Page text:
Adjacent to Cowbridge Road there is still a small area of grass with some trees. North of this is a car park. Close to the north-east corner of the car park the Millennium footbridge crosses the Taff into Bute Park. North-west of the car park is the site of Cardiff Bowls Club (indoor and outdoor). North-west and south-west of the Bowling Club compound is another small area of grass and trees crossed by a path joining the Taff Trail to Sophia Close. North of this a continuation of the avenue passes the Welsh National Sports Centre and associated car park, football and hockey pitches and the SWALEC Cricket Stadium. North-east of the SWALEC Stadium there is a stone wall which marks the boundary of Sophia Gardens. The avenue passes through an opening in this wall into Pontcanna Fields.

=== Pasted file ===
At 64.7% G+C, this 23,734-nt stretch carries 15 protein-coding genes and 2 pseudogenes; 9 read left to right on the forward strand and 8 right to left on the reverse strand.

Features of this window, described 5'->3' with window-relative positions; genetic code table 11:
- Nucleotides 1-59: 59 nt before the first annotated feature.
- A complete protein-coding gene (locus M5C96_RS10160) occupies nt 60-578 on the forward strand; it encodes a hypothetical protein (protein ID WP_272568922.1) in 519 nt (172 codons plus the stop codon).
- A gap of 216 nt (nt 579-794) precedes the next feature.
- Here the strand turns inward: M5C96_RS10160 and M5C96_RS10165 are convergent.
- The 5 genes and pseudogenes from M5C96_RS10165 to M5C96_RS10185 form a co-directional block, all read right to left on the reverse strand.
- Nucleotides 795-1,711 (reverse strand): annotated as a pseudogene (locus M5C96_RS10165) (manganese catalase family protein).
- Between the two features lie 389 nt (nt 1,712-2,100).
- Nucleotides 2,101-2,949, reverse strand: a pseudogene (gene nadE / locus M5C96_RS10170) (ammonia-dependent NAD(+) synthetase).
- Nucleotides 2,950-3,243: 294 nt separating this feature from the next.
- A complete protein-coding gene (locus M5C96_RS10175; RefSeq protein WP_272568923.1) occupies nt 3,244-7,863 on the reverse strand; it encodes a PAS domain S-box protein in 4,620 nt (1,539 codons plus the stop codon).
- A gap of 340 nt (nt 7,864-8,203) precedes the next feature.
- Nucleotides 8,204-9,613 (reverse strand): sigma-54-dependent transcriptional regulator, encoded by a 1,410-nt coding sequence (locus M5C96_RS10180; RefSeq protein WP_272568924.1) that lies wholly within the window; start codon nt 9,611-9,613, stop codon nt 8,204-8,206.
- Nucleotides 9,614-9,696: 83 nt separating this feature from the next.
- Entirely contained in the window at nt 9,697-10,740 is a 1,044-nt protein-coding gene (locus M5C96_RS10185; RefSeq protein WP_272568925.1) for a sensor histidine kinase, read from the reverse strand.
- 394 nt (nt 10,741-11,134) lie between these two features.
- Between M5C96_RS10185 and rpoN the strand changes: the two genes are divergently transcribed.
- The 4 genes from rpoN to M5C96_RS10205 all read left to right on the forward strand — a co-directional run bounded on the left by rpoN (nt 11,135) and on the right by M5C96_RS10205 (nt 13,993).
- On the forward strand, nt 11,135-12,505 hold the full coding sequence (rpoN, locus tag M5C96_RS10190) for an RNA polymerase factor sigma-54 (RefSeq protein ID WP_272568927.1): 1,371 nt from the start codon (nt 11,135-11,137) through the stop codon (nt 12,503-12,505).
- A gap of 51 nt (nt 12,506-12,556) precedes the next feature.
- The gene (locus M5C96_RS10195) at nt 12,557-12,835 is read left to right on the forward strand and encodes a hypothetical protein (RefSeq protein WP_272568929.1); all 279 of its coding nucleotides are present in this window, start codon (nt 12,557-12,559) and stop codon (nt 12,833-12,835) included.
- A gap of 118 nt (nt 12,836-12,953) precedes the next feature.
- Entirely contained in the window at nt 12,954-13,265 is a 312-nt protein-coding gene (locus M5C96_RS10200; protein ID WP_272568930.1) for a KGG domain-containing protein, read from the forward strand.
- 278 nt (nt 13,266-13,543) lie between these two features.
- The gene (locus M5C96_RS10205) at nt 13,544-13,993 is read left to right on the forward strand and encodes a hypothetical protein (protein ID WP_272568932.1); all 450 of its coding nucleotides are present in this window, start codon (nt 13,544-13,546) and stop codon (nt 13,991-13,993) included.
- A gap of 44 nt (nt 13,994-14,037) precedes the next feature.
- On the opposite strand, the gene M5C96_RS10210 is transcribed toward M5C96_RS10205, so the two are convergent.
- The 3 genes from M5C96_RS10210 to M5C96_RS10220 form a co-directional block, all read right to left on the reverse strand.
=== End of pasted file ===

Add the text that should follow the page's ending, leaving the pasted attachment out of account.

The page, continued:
Visitor Access, Directions & Contacts

Access contact details

Parts of this site are open to the public. The Taff Trail from Cardiff to Brecon also passes through the park.


According to Pettigrew, Sophia Gardens was first noted as a public walk for Cardiff around 1857 and opened in 1858. It is named after Sophia Rawdon-Hastings, the widow of the 2nd Marquess of Bute who oversaw the creation of the park, which was built to compensate for the withdrawal in 1855 of public access to Cooper's Field and Castle Green. The layout was planned by the architect Alexander Roos. It was Cardiff's and Wales' first public park.